Bariatric Surgery: Better Outcomes, Lower Costs For Patients With Diabetes

Martin Neovius PhD Department of Medicine, Interview with:
Martin Neovius PhD

Department of Medicine, Solna

Medical Research: What is the background for this study? What are the main findings?

Dr. Neovius: Long-term real world data on economic effects of bariatric surgery versus nonsurgical treatment are scarce. We have previously looked at long-term drug costs, inpatient and outpatient care in the overall bariatric surgery population (Neovius, Narbro et al, JAMA 2012). However, overall findings may mask important subgroup variations.

Based on data from the Swedish Obese Subjects (SOS) study, we documented large drug cost savings over 15 years after bariatric surgery versus non-surgically treated controls in patients who had diabetes and prediabetes before intervention. No savings were seen in patients who were euglycemic at baseline.

In terms of overall healthcare costs, we saw cost-neutrality versus non-surgically treated patients for the diabetes group, while costs were higher for both patients with normal blood glucose and those with prediabetes (due to the initial high cost of surgery and inpatient care).

For the subgroup of patients with diabetes, we also found that patients with recent diabetes onset had more favorable economic outcomes than patients with established diabetes. 

Medical Research: What should clinicians and patients take away from your report?

Dr. Neovius: These findings reinforce previous clinical findings of better health outcomes in patients with prediabetes and diabetes, supporting the notion to prioritize such patients for bariatric surgery rather than using body mass index for prioritization. We show that this makes not only sense from a health outcome perspective, but also economically.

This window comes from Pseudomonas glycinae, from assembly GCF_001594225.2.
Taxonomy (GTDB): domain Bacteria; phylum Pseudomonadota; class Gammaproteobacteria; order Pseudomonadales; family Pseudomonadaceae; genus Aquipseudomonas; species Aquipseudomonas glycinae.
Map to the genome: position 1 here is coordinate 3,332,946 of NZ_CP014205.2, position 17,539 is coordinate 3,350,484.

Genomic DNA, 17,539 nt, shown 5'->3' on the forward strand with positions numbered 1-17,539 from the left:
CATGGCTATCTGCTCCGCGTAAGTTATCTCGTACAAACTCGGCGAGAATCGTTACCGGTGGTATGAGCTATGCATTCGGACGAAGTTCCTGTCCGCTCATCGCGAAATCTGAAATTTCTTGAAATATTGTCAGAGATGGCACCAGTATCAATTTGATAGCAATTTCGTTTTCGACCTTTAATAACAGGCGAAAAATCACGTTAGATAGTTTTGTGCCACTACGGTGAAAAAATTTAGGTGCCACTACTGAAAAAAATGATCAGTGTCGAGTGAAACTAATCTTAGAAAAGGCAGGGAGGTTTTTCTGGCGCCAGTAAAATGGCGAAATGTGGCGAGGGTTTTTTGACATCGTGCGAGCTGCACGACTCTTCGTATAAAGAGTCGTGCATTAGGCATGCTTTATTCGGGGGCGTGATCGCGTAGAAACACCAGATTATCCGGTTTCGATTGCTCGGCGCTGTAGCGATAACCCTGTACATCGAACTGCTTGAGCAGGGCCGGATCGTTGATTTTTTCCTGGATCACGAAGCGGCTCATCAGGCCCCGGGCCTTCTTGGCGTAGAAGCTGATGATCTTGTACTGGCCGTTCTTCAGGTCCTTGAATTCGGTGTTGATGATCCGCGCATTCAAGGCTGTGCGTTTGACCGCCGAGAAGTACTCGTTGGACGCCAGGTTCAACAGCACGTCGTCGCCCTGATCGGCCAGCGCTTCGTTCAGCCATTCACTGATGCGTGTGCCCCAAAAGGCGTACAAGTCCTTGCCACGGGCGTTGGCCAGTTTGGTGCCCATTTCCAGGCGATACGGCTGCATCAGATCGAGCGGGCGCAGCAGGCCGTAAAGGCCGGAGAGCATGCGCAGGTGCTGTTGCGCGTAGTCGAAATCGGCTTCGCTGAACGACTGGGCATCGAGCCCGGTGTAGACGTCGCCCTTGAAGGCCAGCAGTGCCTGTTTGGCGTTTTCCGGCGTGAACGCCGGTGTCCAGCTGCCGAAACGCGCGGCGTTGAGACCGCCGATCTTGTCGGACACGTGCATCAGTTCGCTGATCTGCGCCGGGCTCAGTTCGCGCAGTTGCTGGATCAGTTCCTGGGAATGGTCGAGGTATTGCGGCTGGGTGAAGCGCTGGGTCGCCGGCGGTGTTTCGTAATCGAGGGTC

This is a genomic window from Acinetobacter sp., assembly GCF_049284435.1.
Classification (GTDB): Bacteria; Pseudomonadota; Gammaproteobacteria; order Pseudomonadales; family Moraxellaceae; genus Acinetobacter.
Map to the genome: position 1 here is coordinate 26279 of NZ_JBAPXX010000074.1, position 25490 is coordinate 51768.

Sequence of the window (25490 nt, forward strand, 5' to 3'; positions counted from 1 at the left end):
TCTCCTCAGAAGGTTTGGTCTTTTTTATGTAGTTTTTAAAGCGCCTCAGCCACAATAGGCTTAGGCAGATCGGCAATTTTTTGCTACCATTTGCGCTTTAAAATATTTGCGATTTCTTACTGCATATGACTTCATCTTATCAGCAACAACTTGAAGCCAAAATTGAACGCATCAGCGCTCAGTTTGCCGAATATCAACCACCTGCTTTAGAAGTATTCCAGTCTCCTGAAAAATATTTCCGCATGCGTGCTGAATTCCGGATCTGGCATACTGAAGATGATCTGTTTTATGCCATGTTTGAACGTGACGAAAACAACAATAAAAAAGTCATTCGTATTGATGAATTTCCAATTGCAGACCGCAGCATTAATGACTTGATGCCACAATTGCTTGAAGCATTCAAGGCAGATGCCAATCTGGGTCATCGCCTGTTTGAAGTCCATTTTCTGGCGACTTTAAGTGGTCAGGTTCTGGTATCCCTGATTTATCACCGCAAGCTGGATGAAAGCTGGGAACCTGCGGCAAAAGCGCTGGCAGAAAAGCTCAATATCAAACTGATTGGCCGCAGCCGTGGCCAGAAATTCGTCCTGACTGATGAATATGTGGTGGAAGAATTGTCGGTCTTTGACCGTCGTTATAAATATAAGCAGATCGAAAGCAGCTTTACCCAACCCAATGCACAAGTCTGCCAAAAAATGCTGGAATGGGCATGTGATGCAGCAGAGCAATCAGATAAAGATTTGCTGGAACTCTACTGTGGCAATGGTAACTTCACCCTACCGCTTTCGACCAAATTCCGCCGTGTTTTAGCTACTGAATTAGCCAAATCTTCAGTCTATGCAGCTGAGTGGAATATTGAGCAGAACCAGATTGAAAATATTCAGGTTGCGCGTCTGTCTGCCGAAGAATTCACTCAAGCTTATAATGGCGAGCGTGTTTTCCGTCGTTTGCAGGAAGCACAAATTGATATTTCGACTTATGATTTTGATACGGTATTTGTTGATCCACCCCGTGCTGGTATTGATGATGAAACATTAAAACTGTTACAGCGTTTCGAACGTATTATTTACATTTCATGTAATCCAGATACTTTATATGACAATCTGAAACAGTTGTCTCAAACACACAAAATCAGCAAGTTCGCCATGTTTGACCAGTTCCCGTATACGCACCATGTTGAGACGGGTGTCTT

Medical Research: What recommendations do you have for future research as a result of this study?

Dr. Neovius: We looked only at healthcare costs in this study, but not at potential differential effects also on work loss by preoperative glucose status. Furthermore, long-term data means that the surgical procedures used in the study are different from the ones used today. Replication of the findings with current data is important.

Health-care costs over 15 years after bariatric surgery for patients with different baseline glucose status: results from the Swedish Obese Subjects study
Published online: September 16, 2015
Catherine Keating, Martin Neovius, Kajsa Sjöholm, Markku Peltonen, Kristina Narbro, Jonas K Eriksson, Lars Sjöström, Lena M S Carlsson
The Lancet Diabetes & Endocrinology

[wysija_form id=”5″] is not a forum for the exchange of personal medical information, advice or the promotion of self-destructive behavior (e.g., eating disorders, suicide). While you may freely discuss your troubles, you should not look to the Website for information or advice on such topics. Instead, we recommend that you talk in person with a trusted medical professional.

The information on is provided for educational purposes only, and is in no way intended to diagnose, cure, or treat any medical or other condition. Always seek the advice of your physician or other qualified health and ask your doctor any questions you may have regarding a medical condition. In addition to all other limitations and disclaimers in this agreement, service provider and its third party providers disclaim any liability or loss in connection with the content provided on this website.


Last Updated on September 18, 2015 by Marie Benz MD FAAD